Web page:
If you’re going to do something illegal — and please, don’t take this as an invitation to do so — it’s best to do so behind closed doors. If you’re open and notorious about your criminal activity, you are almost certainly going to get caught, and that’s literally the opposite of your goal. But unless the police have a warrant or x-ray vision or something like that, you’re less likely to be caught if you’re indoors, with shades drawn, and the like. In general, the walls of your house, apartment, or shady warehouse down by the docks will shield your evil deeds from the eyes of the law.
But under the right conditions, the roof may give you away.
When it gets cold enough outside, there’s this thing called snow that falls from the skies. The Oxford Dictionaries define “snow” as “atmospheric water vapor frozen into ice crystals and falling in light white flakes or lying on the ground as a white layer,” and while you already knew that, the important part is the word “frozen.” Snow is cold, and has to be cold; otherwise, it goes away. And just how cold matters. As the National Snow and Ice Data Center explains, “snow forms when the atmospheric temperature is at or below freezing (0 degrees Celsius or 32 degrees Fahrenheit)” and will “not form if the ground temperature is at least 5 degrees Celsius (41 degrees Fahrenheit).”
Roofs aren’t all that different than the ground in that case. If for some reason, your roof is too warm, the snow will just melt right off of it. Take, for example, the picture below.
See? A snowy roof — but with a semicircle patch that’s basically snow-free. That’s a tell-tale sign of a heat source.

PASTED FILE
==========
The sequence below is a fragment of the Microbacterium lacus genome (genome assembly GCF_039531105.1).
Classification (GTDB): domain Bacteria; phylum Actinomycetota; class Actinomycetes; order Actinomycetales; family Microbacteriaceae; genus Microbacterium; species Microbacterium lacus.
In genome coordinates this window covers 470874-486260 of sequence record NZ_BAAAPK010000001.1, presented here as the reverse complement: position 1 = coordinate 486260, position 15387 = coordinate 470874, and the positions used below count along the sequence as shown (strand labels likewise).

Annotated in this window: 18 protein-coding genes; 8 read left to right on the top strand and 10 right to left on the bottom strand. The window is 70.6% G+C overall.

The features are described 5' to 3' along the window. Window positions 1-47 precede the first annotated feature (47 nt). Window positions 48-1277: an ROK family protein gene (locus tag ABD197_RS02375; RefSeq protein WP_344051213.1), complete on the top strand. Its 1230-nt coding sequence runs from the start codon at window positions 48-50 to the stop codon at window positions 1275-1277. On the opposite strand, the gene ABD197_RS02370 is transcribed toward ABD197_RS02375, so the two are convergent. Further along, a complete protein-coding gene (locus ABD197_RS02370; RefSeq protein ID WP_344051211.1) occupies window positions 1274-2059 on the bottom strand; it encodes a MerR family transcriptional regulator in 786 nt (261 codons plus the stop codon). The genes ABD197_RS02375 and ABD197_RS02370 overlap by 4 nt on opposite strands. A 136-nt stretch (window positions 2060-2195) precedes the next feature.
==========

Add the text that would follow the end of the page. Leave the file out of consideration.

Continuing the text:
And in this case, it was enough to get a search warrant. The Telegraph explained:
Police in the Netherlands have swooped on a house in the town of Haarlem, arresting the owner for growing cannabis plants, after they noticed that his house was the only one in the street not covered in snow.
A dusting of snow-covered all the roofs in the town, except for one.
Once inside, police found industrial-scale cultivation of cannabis, and the heat lamps used to nurture the plants.
While small-scale cannabis cultivation is legal in the Netherlands, larger operations like this one — the exact number of plants went unreported — exceeded the allowed limit of five. And apparently, the telltale snow wasn’t a unique feature of this drug bust. Again per the Telegraph, “the previous week, officials had used the same technique to identify and raid a cannabis farm in the city of Zutphen, where they found a bedroom filled with 88 marijuana plants. Two days later, one person was arrested in Arnhem after police discovered a similar plantation.”
In fact, the tactic became so popular that we got to learn about it. The image above actually comes from the official Twitter account of the police force of Delft. Here’s the tweet, and translated, it read “Take a look at the roofs in your neighborhood. No snow? Possible hemp farm,” with a phone number to call if you’d like to turn your neighbors in for having a snow-free roof.
Of course, you do so at some risk. There’s a good chance that a heat source has a totally innocent explanation, as Dutch police discovered a few months earlier. Per another Telegraph report, sometimes, the pot farm you expect to find turns out to just be a wood-burning stove.
From the Archives: How Some Places are Beeting the Snow: Not a typo.